Eventually, Dixon's talent attracted outside support in the person of Ken Smith, a former New Zealand racer whose connections got Dixon into competitions in Australia. But the flights to and from the continent – there on Thursdays, home for school Mondays – required his parents to solicit local companies and personal contacts to pay for the tickets. And when Dixon set out for the United States, his father turned to those same contacts for a more significant investment. Scott Dixon Motorsport, at $5,000 a share to 30 shareholders, saw Dixon across the Atlantic. When he made it big in the IndyCar Series, he bought out the company, got his early supporters $25,000 on their initial investment, and bought his parents a house.

He considered a career in golf at one point

Sure, Scott Dixon wanted to be a race car driver since he was a kid. And sure, his parents had a background in racing. But lots of kids dream about being a race car driver and never pursue it, nor enter the family business. Dixon's family had put the keys to their cars aside by the time they all settled in Auckland (per the Press Democrat). And kids go through so many dream jobs while growing up, playing at each without seriously pursuing them. They may try their hand at being a cowboy, or a soldier, or an astronaut – or a professional athlete. In an interview with The Athletic, Dixon admitted that another early passion of his besides cars was golf.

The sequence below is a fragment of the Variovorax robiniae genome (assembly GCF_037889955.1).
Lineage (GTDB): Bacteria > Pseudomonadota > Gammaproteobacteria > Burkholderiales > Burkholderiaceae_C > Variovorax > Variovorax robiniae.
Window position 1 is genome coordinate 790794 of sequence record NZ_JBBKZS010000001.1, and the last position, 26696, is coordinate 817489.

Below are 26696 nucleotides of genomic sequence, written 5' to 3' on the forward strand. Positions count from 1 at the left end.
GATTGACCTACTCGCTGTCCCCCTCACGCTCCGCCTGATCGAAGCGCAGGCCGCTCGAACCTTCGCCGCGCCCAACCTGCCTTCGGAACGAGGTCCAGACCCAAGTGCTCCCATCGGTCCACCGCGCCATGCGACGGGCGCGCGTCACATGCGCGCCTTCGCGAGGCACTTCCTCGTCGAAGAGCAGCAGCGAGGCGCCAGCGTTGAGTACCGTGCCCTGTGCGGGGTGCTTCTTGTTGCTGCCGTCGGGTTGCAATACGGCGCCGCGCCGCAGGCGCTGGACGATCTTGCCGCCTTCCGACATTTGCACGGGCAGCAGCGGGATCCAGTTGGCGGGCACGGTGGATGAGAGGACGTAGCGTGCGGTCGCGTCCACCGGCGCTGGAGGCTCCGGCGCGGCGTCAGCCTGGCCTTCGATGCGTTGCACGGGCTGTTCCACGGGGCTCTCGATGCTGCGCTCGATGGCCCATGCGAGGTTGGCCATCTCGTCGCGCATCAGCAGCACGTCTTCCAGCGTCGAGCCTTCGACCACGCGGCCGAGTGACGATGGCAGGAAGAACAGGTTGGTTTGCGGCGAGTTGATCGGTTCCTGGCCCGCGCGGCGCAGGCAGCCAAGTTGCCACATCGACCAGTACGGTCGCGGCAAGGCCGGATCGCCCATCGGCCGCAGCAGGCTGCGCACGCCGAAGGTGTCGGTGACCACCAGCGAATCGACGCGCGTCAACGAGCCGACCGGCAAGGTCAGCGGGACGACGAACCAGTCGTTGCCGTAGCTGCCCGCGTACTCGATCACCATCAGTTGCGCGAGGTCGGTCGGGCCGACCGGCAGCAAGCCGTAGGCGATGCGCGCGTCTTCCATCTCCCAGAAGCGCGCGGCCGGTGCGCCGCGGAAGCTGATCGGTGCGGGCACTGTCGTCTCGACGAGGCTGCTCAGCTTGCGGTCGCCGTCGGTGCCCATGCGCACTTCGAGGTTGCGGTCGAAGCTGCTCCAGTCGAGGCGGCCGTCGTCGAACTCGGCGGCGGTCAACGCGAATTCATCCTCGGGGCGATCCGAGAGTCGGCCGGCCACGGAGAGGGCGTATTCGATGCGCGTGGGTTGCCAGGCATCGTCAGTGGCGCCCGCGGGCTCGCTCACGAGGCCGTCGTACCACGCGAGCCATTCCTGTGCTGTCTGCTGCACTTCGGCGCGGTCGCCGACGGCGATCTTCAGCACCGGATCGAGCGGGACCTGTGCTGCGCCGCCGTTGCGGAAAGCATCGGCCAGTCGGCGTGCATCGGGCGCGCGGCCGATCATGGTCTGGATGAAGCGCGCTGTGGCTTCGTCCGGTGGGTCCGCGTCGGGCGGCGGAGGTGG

Of course, nothing makes a kid switch or abandon an obsession like getting a taste of it and finding it too hard. Dixon's early excursions behind the wheel were successful and led to bigger things, but golf was another story. Even though his family home was right by a golf course, he just couldn't get the hang of the game. "I had such a frustrating time with it that I've never really picked up a golf club since I was 15," Dixon told The Athletic. But even when he dabbled in the sport, it took a back seat to racing. And these days, he does go for a bit of fun at Top Golf every now and again.

He's a deliberately low-key celebrity

Racecar drivers aren't usually the most immediately recognizable of celebrities. Still, they are public figures, and within racing fan circles, you might expect that a record-breaking champion would be a familiar face. But driver Tony Kanaan related to The Athletic a time when he and Scott Dixon were approached at dinner by a fan who wanted a picture. Kanaan's picture, to be precise. The fan didn't recognize Dixon at all, and only asked that he take the photo. "[Dixon] just started laughing," said Kanaan. "He doesn't care [about celebrity]. He just doesn't. He's here to win races and that's it."

Anonymous is the way Dixon prefers to operate. While conceding the necessity of publicity, sponsorship, and fan interaction, he doesn't relish them, and he doesn't like having the spotlight shone only on the most famous member of a racing team. "I would rather the load be over five or six or seven people as opposed to just me," he told The Athletic, acknowledging the crews needed to maintain a driver. "It's never one person who makes it happen."